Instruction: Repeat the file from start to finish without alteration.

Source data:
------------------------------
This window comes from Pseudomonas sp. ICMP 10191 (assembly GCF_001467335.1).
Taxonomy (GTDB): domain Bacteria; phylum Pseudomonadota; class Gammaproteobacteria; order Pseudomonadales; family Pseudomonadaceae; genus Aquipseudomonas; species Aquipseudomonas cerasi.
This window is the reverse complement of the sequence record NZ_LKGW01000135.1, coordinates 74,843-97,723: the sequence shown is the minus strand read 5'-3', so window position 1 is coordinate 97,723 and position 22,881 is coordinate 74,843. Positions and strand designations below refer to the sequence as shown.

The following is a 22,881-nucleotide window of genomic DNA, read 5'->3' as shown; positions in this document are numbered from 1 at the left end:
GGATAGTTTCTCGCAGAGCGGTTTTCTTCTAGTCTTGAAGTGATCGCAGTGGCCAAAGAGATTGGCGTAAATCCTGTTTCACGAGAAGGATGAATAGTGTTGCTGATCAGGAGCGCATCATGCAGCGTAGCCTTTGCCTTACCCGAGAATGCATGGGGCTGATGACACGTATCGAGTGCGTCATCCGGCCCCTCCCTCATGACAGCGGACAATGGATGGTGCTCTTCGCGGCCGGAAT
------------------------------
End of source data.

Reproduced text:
This window comes from Pseudomonas sp. ICMP 10191 (assembly GCF_001467335.1).
Taxonomy (GTDB): domain Bacteria; phylum Pseudomonadota; class Gammaproteobacteria; order Pseudomonadales; family Pseudomonadaceae; genus Aquipseudomonas; species Aquipseudomonas cerasi.
This window is the reverse complement of the sequence record NZ_LKGW01000135.1, coordinates 74,843-97,723: the sequence shown is the minus strand read 5'-3', so window position 1 is coordinate 97,723 and position 22,881 is coordinate 74,843. Positions and strand designations below refer to the sequence as shown.

The following is a 22,881-nucleotide window of genomic DNA, read 5'->3' as shown; positions in this document are numbered from 1 at the left end:
GGATAGTTTCTCGCAGAGCGGTTTTCTTCTAGTCTTGAAGTGATCGCAGTGGCCAAAGAGATTGGCGTAAATCCTGTTTCACGAGAAGGATGAATAGTGTTGCTGATCAGGAGCGCATCATGCAGCGTAGCCTTTGCCTTACCCGAGAATGCATGGGGCTGATGACACGTATCGAGTGCGTCATCCGGCCCCTCCCTCATGACAGCGGACAATGGATGGTGCTCTTCGCGGCCGGAAT